Keira Knightley and filmmaker Joe Wright (“Atonement”) team up again to cover a celebrated work of European literature, this time focusing on forbidden love among the Russian aristocracy described by Tolstoy. The latter has directed a gorgeous-looking, if overindulgent, film, although nary a soul is to be found in it.
Knightley, as the title character, wallows in her loveless marriage to politician Alexei Karenin (Jude Law). She falls in love with Count Vronsky (Aaron Taylor-Johnson) while visiting her brother. The former continues to pursue her until she finally gives in to the affair, although its repercussions doom her to a life of being known as a whore. And for reasons that I don’t quite understand, there is another romance between a farmer (Domhall Gleeson) and a Russian princess (Alicia Vikander) that takes up even more of the two hour and ten minute-runtime.
Without question one of the biggest problems here is the film’s artificiality. Wright has chosen to actually stage everything in a theatrical setting, literally having background characters change the scenery, setting various scenes on a stage while others far removed from any theatricality, and also having Anna walk on the landings backstage among crew and actors who are oddly statuesque. It’s distracting. I asked the same question about why one would want to do another adaptation of this story in the first place? You can turn on the news and be inundated with constant adultery stories, some which will blow any fiction yarn out of the water.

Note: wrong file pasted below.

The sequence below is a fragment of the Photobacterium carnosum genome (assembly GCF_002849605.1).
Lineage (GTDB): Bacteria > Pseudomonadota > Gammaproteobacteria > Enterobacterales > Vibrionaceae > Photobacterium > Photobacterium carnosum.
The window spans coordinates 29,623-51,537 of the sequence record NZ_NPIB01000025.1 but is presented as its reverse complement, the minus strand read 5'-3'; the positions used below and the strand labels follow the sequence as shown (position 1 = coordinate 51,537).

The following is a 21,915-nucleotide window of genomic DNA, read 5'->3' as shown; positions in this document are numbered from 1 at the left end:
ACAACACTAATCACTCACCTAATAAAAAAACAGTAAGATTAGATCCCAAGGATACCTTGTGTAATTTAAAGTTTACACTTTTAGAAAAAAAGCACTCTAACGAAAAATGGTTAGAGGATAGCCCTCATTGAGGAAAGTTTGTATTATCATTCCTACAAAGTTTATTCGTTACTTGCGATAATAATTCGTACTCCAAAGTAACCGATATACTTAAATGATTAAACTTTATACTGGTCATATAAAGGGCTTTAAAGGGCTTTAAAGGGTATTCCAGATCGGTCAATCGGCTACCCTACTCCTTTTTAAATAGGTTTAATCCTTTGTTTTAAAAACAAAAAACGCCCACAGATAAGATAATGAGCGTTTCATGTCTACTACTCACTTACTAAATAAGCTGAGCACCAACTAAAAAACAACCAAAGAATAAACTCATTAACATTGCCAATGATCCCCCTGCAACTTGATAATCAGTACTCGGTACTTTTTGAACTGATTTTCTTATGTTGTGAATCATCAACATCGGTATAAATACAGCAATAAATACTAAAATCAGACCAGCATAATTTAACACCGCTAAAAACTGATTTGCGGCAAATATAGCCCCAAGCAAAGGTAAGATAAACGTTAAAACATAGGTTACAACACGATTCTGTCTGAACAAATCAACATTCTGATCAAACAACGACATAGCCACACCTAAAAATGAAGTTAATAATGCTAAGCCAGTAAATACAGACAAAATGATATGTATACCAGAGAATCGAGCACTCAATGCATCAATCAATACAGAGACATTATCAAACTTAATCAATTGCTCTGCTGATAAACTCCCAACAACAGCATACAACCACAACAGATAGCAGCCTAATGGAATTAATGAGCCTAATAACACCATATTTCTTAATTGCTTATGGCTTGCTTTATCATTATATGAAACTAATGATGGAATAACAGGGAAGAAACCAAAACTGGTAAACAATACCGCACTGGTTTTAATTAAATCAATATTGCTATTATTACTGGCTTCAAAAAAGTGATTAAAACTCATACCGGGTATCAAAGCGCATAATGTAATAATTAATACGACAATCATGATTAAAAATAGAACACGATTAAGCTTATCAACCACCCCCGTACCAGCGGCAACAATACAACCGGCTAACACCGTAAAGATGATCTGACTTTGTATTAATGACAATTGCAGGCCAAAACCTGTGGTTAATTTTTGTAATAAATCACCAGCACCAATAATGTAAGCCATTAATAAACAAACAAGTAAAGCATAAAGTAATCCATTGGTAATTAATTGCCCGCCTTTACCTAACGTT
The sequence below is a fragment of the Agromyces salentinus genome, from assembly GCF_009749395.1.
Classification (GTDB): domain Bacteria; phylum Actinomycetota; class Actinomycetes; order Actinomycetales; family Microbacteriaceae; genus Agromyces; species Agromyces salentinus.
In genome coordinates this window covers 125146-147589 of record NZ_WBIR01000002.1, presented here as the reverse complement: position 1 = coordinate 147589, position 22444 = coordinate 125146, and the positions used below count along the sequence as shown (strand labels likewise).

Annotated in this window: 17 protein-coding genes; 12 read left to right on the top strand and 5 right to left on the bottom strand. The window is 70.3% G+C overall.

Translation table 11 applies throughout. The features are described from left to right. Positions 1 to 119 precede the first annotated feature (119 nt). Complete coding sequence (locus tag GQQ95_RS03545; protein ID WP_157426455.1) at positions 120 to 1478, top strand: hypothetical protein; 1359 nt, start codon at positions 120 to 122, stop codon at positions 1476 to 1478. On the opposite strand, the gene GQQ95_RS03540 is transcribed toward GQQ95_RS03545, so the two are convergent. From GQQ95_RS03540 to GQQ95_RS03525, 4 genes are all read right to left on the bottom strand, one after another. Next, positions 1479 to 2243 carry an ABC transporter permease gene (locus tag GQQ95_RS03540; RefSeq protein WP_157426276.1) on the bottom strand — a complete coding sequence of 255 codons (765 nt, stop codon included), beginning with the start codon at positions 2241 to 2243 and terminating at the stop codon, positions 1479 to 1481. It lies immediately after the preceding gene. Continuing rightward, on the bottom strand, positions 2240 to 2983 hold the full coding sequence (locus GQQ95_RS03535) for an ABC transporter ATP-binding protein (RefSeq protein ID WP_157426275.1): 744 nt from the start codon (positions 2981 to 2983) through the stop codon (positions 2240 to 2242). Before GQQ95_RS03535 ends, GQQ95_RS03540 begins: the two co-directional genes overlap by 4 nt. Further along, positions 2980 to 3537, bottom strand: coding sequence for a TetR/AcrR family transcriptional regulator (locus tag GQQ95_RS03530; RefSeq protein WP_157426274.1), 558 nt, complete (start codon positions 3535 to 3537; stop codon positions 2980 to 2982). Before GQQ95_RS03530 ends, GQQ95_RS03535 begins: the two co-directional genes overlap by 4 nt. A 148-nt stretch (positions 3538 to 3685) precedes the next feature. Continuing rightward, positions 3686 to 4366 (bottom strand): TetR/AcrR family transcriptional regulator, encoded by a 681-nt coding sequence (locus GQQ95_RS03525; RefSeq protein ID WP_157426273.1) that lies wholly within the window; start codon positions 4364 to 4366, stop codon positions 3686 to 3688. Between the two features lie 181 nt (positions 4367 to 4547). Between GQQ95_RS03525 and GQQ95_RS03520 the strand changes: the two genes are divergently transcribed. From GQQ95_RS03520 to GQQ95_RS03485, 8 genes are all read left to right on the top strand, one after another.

Of course if you find yourself watching a romance and all you can think is “what’s the point?” something has gone wrong. If Knightley and Johnson are supposed to be fantastically in love, they do little to convey it. They have one excellent scene but the credit for that goes to Wright.
This film, with its sumptuous costume design, choreographed steps and scenery is compelling enough–in fact, during one grand ball scene Wright stages a dance sequence so successfully that you half-expect sparks to fly off the screen. But the rest of the film just limbers along lifelessly. Everyone knows how the story ends, but you just really want her to hurry up and get to it already.
DID YOU KNOW?
Director of photography Philippe Rousselot had to leave in pre-production to have back surgery, as excruciating pain from sciatica made it impossible for him to continue working on the film. He was replaced by Seamus McGarvey, director Joe Wright’s regular collaborator (courtesy of IMDB.COM)
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